Lubbers Calls For Career-Ready FocusPosted: Updated:
Indiana Commissioner for Higher Education Teresa Lubbers believes it should "be the rule rather than the exception" that students have work-based experience while in college. She wants businesses around the state to help graduate a better employee through the Career Ready campaign. Lubbers says students need to experience the world of work and know what a job will look like. On Inside INdiana Business Television, Lubbers talked about internships and exposing students to work and careers.
March 27, 2015
INDIANAPOLIS, Ind. - (February 23, 2015) At the third-annual State of Higher Education Address, Commissioner Teresa Lubbers called on Indiana colleges to embrace new data measures that better convey the value of college while taking steps to incorporate meaningful internships - and other work-based experiences - as part of their degree programs.
"Indiana can and should be a national leader in measuring the impact of higher education in equipping our graduates to lead fulfilling, productive lives," said Lubbers. "We must also strive to strengthen the connection between education and employment by making work-based learning a core component of the college experience."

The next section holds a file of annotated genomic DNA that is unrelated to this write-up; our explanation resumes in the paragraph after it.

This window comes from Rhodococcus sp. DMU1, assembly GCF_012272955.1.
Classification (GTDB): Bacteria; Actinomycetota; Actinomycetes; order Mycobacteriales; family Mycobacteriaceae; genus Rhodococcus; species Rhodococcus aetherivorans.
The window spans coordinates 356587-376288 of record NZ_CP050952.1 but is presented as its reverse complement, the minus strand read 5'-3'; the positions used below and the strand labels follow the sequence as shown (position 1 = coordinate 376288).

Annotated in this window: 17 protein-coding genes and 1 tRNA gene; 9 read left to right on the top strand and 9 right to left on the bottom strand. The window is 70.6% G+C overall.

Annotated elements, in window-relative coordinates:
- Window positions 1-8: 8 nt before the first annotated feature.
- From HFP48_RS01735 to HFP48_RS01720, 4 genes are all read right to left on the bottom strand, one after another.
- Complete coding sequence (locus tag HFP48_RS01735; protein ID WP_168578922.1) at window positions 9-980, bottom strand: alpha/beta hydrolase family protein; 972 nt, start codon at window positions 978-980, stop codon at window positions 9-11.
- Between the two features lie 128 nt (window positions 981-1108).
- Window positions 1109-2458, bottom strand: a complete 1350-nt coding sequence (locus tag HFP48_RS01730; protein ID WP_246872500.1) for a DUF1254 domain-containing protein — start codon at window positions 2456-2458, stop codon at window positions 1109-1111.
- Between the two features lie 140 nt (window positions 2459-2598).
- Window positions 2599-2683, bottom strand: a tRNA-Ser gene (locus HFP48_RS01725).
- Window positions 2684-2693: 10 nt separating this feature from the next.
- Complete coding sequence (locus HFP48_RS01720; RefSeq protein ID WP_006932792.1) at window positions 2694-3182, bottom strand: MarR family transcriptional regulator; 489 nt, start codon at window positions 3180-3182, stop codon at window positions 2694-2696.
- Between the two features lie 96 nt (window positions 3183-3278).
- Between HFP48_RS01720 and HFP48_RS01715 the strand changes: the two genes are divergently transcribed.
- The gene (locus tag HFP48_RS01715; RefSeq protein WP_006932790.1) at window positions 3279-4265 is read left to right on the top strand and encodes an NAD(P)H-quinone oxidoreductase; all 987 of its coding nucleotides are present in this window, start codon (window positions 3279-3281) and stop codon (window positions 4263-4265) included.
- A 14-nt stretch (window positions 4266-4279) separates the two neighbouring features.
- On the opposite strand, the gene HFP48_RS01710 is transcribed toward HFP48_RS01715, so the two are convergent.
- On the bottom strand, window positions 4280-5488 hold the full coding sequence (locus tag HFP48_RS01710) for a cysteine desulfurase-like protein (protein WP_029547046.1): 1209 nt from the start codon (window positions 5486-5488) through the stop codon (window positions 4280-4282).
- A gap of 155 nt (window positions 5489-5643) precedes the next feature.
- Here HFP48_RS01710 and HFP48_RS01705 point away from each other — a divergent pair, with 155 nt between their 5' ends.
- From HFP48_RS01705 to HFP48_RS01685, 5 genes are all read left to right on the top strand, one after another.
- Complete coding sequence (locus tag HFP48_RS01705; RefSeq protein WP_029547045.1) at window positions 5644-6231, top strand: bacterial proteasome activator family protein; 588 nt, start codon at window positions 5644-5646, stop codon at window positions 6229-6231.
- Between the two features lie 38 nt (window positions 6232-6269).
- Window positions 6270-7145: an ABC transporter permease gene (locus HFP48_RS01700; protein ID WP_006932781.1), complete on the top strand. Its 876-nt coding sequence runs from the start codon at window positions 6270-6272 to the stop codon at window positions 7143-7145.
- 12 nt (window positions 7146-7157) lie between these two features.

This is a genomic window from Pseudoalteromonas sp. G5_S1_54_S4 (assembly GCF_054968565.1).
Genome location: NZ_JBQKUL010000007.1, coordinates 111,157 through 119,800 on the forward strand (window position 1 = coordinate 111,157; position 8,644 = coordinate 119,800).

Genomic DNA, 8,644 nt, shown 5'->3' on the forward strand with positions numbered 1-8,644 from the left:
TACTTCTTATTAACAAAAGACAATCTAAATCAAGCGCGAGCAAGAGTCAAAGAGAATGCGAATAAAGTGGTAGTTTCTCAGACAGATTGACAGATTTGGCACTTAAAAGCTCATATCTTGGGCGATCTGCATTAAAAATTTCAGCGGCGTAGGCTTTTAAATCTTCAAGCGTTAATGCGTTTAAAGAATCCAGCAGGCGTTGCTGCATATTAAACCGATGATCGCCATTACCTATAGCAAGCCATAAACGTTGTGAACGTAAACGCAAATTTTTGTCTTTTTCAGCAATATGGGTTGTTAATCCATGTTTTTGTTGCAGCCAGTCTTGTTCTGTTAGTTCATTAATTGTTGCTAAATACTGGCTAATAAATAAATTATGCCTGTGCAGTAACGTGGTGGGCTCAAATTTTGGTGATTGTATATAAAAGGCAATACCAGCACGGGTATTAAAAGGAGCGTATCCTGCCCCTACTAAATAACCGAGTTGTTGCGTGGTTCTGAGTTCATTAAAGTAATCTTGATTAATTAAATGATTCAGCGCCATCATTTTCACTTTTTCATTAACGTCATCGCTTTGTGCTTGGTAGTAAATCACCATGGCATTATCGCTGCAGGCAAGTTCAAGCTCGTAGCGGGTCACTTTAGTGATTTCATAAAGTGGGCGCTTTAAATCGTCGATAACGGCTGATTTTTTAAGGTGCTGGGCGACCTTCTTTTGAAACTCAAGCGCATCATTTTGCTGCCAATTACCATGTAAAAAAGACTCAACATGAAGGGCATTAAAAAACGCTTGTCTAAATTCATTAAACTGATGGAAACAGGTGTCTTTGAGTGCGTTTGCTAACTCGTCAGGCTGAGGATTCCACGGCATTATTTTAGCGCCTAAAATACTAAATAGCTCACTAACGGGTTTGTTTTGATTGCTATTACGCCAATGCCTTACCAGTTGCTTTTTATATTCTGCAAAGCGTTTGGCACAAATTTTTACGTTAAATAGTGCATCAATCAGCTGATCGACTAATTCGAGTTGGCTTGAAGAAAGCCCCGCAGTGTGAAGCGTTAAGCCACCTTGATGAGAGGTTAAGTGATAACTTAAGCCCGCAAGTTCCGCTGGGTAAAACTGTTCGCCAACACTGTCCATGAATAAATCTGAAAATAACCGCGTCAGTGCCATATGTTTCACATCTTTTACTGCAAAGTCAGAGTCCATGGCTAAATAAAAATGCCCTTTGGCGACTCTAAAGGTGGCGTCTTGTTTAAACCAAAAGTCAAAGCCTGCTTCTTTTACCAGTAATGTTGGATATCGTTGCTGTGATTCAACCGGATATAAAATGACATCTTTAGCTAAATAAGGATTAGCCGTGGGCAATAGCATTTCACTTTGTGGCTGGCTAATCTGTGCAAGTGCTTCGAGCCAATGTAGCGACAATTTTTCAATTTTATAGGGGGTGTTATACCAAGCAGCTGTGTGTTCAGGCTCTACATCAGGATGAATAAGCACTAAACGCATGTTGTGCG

Measuring College Value
Lubbers announced that the Commission would be partnering with Indiana colleges and the national Gallup organization to measure the satisfaction and well-being of Hoosier graduates.
With funding support from USA Funds and Gallup, the Commission has negotiated a discounted price for colleges that sign up to participate before June 30, 2015. The effort will be based on the national Gallup-Purdue Index, which found that graduates who had a college internship and completed their degrees on time were significantly more positive about their college experience.
Connecting College to Careers
Embracing Governor Pence and Lt. Governor Ellspermann's goal to add 10,000 internships statewide, Lubbers is encouraging Indiana colleges to expand partnerships with employers and to incorporate work-based learning experiences into their undergraduate degree programs. Lubbers pointed to Gallup data indicating that only 6 percent of graduates strongly agree that they had a meaningful internship or job during college.
"It is abundantly clear that students who have opportunities to apply their classroom learning in a real-world setting are better prepared to meet employer expectations and succeed in their careers," Lubbers said, noting that most degree programs do not require it. "We want work-and-learn experiences to become the new standard on our campuses and in our classrooms."
To build momentum for change in this area, the Commission is sponsoring a new statewide Career Ready campaign this spring in partnership with educators and employers around the state. The campaign will teach students of all ages about the many pathways to a meaningful career and the workplace experiences - from job shadowing to internships - that will make them more employable upon completing education and training beyond high school.
Visit www.che.in.gov for a transcript and video of the full address or to read the Commission's "Reaching Higher, Achieving More" strategic plan. Learn more about Indiana's Career Ready campaign at CareerReadyIndiana.org.
Source: The Indiana Commission For Higher Education